Classic Crews . New York : Poseidon Press , 1993 . The Mulching of America . New York : Simon & Schuster , 1995 . Celebration . New York : Simon & Schuster , 1998 . Greene , Graham . The Power and the Glory .
Author: Catherine Lanone
Publisher: Presses Univ. du Mirail
Plus, it's not too hard to come down here — everyone loves San Diego, everyone loves the Crew Classic. It's a good way to start the year." The top women's masters crews met in San Diego and produced the best side-by-side racing of the ...
Crews , Karate Is a Thing of the Spirit , p.141 . See also , p . 79 . 16. Harry Crews , A Childhood : The Biography of a Place ( New York : Quill , 1978 ) , reprinted in Classic Crews : A Harry Crews Reader ( New York : Poseidon Press ...
Author: Jan Nordby Gretlund
Publisher: Univ of South Carolina Press
Remarkably removed from the devotional, certifying, and celebratory view of the South that has dominated books of this genre, The Southern State of Mind addresses the question of whether inherited Southern values, problems, and contradictions have survived the onslaught of modernization."--BOOK JACKET.
Crews, Harry. Classic Crews: A Harry Crews Reader. New York: Poseidon Press, 1993. Cutter, Robert, and Bob Fendell. Encyclopedia of Auto Racing Greats. New York: Prentice-Hall, 1973. Dabney, Joseph Earl. Mountain Spirits.
Author: Neal Thompson
Category: Sports & Recreation
“Moonshiners put more time, energy, thought, and love into their cars than any racer ever will. Lose on the track and you go home. Lose with a load of whiskey and you go to jail.” —Junior Johnson, NASCAR legend and one-time whiskey runner Today’s NASCAR is a family sport with 75 million loyal fans, which is growing bigger and more mainstream by the day. Part Disney, part Vegas, part Barnum & Bailey, NASCAR is also a multibillion-dollar business and a cultural phenomenon that transcends geography, class, and gender. But dark secrets lurk in NASCAR’s past. Driving with the Devil uncovers for the first time the true story behind NASCAR’s distant, moonshine-fueled origins and paints a rich portrait of the colorful men who created it. Long before the sport of stock-car racing even existed, young men in the rural, Depression-wracked South had figured out that cars and speed were tickets to a better life. With few options beyond the farm or factory, the best chance of escape was running moonshine. Bootlegging offered speed, adventure, and wads of cash—if the drivers survived. Driving with the Devil is the story of bootleggers whose empires grew during Prohibition and continued to thrive well after Repeal, and of drivers who thundered down dusty back roads with moonshine deliveries, deftly outrunning federal agents. The car of choice was the Ford V-8, the hottest car of the 1930s, and ace mechanics tinkered with them until they could fly across mountain roads at 100 miles an hour. After fighting in World War II, moonshiners transferred their skills to the rough, red-dirt racetracks of Dixie, and a national sport was born. In this dynamic era (1930s and ’40s), three men with a passion for Ford V-8s—convicted criminal Ray Parks, foul-mouthed mechanic Red Vogt, and crippled war veteran Red Byron, NASCAR’s first champion—emerged as the first stock car “team.” Theirs is the violent, poignant story of how moonshine and fast cars merged to create a new sport for the South to call its own. Driving with the Devil is a fascinating look at the well-hidden historical connection between whiskey running and stock-car racing. NASCAR histories will tell you who led every lap of every race since the first official race in 1948. Driving with the Devil goes deeper to bring you the excitement, passion, crime, and death-defying feats of the wild, early days that NASCAR has carefully hidden from public view. In the tradition of Laura Hillenbrand’s Seabiscuit, this tale not only reveals a bygone era of a beloved sport, but also the character of the country at a moment in time.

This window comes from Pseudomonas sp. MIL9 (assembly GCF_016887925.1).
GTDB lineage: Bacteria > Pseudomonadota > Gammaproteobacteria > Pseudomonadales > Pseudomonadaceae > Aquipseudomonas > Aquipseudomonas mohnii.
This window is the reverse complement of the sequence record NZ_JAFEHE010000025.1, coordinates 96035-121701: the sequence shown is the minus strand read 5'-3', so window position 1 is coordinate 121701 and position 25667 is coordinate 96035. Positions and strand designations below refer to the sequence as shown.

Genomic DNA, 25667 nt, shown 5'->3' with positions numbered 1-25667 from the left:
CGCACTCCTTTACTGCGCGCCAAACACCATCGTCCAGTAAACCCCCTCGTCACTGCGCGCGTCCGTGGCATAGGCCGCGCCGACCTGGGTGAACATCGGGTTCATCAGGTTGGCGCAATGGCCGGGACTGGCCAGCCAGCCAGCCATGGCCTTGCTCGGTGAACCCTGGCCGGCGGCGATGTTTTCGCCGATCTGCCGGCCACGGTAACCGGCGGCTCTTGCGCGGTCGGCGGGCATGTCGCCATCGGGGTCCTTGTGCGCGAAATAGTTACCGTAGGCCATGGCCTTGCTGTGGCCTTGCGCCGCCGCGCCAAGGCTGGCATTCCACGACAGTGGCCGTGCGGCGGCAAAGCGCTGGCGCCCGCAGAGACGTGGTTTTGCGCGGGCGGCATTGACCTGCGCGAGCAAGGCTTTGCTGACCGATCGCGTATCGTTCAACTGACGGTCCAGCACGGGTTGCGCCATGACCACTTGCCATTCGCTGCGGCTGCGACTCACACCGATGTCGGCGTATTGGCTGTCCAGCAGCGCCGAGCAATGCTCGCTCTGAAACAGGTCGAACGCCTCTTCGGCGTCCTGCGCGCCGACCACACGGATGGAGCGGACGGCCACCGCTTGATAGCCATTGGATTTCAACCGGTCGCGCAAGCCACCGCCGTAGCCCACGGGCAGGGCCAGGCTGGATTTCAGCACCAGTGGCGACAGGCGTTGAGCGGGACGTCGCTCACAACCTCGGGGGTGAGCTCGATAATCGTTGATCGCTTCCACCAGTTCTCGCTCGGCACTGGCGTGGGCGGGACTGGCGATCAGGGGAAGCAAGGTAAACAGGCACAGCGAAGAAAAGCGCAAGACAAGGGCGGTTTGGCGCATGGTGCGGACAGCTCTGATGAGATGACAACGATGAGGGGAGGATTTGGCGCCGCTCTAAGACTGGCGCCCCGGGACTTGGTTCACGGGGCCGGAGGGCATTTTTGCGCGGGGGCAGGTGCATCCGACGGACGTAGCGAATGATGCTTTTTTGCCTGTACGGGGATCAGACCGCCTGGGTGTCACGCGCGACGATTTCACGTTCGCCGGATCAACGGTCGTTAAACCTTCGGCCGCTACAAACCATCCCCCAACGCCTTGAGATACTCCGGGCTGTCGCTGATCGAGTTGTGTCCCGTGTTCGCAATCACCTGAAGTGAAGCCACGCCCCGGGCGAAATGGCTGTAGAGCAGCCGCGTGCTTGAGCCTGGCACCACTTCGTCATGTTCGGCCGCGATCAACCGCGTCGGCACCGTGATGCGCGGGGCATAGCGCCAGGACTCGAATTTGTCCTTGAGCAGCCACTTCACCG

Perspectives on Harry Crews (Jackson: University Press of Mississippi, 2001), pp. 153–4. 45 Harry Crews, AChildhood: TheBiography of a Place, in Classic Crews:A Reader (New York:Touchstone, 1993), p. 37. 46 Harry Crews, AFeast of Snakes ...
Author: John N. Duvall
Publisher: Cambridge University Press
Category: Literary Criticism
Each generation revises literary history and this is nowhere more evident than in the post-Second World War period. This 2011 Companion offers a comprehensive, authoritative and accessible overview of the diversity of American fiction since the Second World War. Essays by nineteen distinguished scholars provide critical insights into the significant genres, historical contexts, cultural diversity and major authors during a period of enormous American global political and cultural power. This power is overshadowed, nevertheless, by national anxieties growing out of events ranging from the Civil Rights Movement to the rise of feminism; from the Cold War and its fear of Communism and nuclear warfare to the Age of Terror and its different yet related fears of the 'Other'. American fiction since 1945 has faithfully chronicled these anxieties. An essential reference guide, this Companion provides a chronology of the period, as well as guides to further reading.
Robert Crews (¡994); Morrow ¡994 (HC); Reference: Robinson Crusoe In Thomas Berger's modern retelling of the Robinson Crusoe classic, Robert Crews, one of a party of men who were heading o› into Canada's North Country for a fishing ...
Author: Linda Parent Lesher
Category: Literary Criticism
Offers advice on selecting novels published from 1990 through 1998 by United States publishers, including a synopsis and critical commentary for each entry.
SO WHAT EXACTLY IS the appeal of the San Diego Crew Classic, other than the fact that you've got sun, the beach, ... For others — others being other crews — the appeal must be great, especially if you have to travel across the country ...
104; Harry Crews, A Childhood: The Biography of a Place (1978), reprinted in Classic Crews: A Harry Crews Reader (London: Gorse, 1993) p. 31. 2. William Faulkner, Requiem for a Nun (New York: Random House, 1951) p. 85.
Author: Richard H. King
Publisher: NYU Press
The contemporary American South is a region of economic expansion, political sophistication, and, particularly, cultural ferment. Its literature is well-known and celebrated. But what of the popular cultural forms of expression that have done so much to reflect the curious tensions between the traditional South—white-dominated, rural, religous—and contemporary multicultural forms and discourses? This collection offers a wealth of exciting new perspectives on cultural studies in general and of the particular forms of popular Southern culture—from rock and roll to Cajun music to the impact on the South of tourism and the questions of genre and race in contemporary film-making.